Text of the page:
- Better sound: Can connect to an external microphone for higher quality sound recording.
- Better sound control: Has a headphone port that enables audio monitoring while recording.
- More framing info: Has an electronic viewfinder that displays shooting data.
- Easier setting verification: Features a control panel on top to check shooting parameters.
- Larger screen: Has a bigger rear LCD (3.2" vs 3.0") for image review and settings control.
- More detailed LCD: Has a higher resolution rear screen (2100k vs 922k dots).
- More flexible LCD: Has a tilting screen for odd-angle shots in landscape orientation.
- Fewer buttons to press: Has a touchscreen to facilitate handling and shooting adjustments.
- Faster shutter: Has higher mechanical shutter speed (1/8000s vs 1/4000s) to freeze action.
- Faster burst: Shoots at higher frequency (14 vs 2.2 flaps/sec) to capture the decisive moment.
- Less disturbing: Has an electronic shutter option for completely silent shooting.
- More flexible: Takes interchangeable lenses and can thus be used with specialty optics.
- Longer lasting: Gets more shots (410 versus 360) out of a single battery charge.
- Easier travel charging: Can be conveniently charged via its USB port.
- Better sealing: Is splash and dust sealed for shooting in inclement weather conditions.
- Faster data transfer: Supports a more advanced USB protocol (3.2 vs 2.0).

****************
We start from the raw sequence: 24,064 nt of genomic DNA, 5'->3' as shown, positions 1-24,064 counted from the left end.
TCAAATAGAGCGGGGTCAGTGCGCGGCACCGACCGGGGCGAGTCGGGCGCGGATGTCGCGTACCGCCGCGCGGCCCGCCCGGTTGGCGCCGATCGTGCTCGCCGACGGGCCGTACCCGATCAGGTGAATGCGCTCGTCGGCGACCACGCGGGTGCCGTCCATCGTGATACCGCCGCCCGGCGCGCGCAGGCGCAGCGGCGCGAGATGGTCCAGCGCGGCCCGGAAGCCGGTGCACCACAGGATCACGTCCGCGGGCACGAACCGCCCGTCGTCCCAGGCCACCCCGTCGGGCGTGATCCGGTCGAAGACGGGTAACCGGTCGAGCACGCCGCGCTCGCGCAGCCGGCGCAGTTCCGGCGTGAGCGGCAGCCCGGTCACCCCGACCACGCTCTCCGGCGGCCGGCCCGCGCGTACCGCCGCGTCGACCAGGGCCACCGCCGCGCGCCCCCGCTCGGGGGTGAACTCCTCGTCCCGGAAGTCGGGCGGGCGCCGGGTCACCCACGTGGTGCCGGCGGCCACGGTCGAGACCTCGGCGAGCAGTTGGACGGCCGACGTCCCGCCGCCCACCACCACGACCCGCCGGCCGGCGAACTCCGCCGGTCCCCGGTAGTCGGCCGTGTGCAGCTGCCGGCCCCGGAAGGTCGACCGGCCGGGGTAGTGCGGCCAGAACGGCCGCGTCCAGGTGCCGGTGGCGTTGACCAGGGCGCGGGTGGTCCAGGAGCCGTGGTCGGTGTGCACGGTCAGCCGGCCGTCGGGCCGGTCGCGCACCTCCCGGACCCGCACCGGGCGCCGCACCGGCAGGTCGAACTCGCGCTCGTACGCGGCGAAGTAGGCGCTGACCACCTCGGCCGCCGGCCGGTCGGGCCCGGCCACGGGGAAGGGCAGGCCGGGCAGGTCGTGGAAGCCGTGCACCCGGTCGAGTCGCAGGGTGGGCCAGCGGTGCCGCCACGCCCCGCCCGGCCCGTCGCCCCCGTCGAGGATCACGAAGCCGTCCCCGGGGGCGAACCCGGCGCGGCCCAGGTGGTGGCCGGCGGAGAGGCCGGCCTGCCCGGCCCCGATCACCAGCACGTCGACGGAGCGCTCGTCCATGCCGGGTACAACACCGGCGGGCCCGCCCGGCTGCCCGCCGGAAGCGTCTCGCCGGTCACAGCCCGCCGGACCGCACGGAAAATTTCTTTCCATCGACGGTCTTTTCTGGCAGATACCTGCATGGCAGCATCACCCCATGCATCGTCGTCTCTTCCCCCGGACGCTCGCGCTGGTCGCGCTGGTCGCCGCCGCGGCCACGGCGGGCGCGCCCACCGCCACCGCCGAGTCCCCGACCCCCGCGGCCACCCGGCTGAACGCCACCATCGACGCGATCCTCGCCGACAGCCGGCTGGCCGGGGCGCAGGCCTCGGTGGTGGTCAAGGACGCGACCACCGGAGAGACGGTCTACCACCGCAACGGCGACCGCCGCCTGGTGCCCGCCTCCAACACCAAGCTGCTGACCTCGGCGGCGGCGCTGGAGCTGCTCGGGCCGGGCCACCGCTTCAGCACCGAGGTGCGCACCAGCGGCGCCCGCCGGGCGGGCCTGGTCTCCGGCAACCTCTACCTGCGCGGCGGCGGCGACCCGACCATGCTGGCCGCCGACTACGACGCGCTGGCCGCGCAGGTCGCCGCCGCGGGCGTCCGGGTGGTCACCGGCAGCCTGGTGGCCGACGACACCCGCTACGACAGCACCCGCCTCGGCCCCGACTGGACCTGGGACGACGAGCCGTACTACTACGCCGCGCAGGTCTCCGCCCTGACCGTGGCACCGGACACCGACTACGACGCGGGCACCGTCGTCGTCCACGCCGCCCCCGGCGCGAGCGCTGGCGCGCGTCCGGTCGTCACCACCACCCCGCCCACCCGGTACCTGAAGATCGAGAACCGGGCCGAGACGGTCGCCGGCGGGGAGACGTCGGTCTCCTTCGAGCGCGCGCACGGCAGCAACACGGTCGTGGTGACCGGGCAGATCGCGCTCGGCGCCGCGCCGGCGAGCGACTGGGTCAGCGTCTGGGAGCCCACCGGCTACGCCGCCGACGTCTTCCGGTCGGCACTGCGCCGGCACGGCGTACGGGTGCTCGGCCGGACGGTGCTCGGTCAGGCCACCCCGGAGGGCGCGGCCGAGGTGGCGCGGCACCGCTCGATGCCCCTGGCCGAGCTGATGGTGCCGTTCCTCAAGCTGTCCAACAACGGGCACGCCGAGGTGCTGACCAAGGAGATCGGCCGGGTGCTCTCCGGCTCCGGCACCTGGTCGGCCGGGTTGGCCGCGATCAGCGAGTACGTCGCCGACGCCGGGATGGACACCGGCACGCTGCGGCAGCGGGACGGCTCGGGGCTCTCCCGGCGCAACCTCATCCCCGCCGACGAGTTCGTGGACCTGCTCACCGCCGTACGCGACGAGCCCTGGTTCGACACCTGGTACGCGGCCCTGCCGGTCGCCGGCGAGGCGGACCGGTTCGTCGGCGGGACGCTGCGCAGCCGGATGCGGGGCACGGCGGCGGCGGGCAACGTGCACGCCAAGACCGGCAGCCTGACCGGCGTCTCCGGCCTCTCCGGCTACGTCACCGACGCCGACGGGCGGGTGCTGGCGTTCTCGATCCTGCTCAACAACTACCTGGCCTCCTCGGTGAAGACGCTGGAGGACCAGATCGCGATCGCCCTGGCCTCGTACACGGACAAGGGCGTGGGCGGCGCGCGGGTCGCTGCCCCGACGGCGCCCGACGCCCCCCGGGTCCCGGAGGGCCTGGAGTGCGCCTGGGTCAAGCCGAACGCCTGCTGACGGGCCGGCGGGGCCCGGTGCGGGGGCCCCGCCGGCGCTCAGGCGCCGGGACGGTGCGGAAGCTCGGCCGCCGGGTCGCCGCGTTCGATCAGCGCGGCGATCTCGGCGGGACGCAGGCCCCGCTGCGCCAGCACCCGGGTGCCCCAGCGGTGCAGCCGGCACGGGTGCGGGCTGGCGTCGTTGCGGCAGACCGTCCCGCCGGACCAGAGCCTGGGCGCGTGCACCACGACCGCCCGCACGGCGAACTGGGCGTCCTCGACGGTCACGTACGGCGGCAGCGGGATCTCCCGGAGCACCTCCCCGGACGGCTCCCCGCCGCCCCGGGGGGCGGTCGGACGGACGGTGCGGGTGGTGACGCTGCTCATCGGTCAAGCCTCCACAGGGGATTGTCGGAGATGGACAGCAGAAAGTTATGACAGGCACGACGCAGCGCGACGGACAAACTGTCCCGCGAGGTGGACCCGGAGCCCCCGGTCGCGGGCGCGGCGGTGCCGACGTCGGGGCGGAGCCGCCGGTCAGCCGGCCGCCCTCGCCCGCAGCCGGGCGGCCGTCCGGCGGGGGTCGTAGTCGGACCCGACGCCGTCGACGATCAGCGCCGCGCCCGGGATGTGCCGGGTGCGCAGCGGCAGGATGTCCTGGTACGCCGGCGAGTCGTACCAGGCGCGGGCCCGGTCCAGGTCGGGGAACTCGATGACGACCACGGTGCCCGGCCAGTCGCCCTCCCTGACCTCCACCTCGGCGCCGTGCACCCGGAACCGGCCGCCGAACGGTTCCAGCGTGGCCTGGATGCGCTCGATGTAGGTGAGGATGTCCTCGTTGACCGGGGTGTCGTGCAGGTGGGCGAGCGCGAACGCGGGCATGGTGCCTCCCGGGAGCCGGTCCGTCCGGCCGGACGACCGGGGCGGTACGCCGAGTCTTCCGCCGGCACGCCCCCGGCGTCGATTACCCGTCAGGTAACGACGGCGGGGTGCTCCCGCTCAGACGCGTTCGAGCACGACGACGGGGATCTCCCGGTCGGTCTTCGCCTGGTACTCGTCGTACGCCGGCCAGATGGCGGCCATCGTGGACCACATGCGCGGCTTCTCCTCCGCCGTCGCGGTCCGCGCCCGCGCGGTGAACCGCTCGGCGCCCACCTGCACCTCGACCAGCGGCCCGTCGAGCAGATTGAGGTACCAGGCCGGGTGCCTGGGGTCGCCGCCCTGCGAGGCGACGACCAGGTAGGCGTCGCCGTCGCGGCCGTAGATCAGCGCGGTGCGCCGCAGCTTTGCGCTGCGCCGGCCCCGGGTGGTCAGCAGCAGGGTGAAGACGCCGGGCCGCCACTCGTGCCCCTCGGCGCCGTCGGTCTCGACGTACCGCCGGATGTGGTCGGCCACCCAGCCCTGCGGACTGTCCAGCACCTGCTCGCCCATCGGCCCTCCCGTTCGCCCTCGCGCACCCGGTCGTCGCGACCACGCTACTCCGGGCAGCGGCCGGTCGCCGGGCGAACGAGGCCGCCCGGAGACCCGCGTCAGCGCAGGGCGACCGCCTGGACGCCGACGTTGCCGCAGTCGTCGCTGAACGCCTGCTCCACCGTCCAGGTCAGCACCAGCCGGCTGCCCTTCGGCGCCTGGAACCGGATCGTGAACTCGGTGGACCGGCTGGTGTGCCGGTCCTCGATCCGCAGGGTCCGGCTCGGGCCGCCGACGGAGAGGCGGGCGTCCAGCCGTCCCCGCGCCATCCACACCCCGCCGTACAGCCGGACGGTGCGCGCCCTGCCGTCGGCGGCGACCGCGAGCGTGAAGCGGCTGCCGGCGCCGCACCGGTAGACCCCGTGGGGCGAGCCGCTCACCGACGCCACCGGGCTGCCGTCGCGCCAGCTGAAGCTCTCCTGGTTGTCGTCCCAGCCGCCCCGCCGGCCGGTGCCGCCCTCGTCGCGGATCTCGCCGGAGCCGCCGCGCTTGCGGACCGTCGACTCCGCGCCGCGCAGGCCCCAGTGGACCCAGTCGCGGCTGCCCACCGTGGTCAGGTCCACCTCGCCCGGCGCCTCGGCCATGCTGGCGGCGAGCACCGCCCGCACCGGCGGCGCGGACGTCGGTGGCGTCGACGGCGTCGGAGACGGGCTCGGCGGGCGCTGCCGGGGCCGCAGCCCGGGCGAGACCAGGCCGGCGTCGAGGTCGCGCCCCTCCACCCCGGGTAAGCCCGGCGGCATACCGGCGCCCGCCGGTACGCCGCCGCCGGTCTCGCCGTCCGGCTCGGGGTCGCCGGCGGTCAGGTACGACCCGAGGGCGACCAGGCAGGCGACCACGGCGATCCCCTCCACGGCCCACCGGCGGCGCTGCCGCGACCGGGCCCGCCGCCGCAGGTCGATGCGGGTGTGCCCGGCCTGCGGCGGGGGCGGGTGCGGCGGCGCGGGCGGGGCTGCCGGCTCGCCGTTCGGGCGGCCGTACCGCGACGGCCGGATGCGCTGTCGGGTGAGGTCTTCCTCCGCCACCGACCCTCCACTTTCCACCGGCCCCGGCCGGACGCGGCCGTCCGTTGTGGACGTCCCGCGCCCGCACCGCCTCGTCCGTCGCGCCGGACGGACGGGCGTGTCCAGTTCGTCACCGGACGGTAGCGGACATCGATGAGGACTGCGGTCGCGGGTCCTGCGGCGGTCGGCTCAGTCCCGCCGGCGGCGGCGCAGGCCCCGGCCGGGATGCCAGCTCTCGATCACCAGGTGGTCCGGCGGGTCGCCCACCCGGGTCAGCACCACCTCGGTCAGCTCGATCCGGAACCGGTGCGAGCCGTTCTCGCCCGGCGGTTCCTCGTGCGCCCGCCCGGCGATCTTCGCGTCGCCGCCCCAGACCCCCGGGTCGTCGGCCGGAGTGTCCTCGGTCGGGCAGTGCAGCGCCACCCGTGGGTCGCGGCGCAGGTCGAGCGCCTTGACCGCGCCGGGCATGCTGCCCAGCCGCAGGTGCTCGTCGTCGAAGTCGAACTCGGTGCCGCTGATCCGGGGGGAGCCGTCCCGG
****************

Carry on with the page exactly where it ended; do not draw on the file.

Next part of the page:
- Easier wireless transfer: Supports Bluetooth for image sharing without cables.
- Greater peace of mind: Features a second card slot as a backup in case of memory card failure.
- Faster buffer clearing: Supports a more advanced SD data transfer standard (UHS-II vs UHS-I).
- More modern: Reflects 7 years and 1 month of technical progress since the G16 launch.
If the number of relative strengths (bullet points above) is taken as a guide, the Z6 II is the clear winner of the contest (27 : 7 points). However, the pertinence of the various camera strengths will differ across photographers, so that you might want to weigh individual camera traits according to their importance for your own imaging needs before making a camera decision. A professional sports photographer will view the differences between cameras in a way that diverges from the perspective of a street photog, and a person interested in family portraits has distinct needs from a landscape shooter. Hence, the decision which camera is best and worth buying is often a very personal one.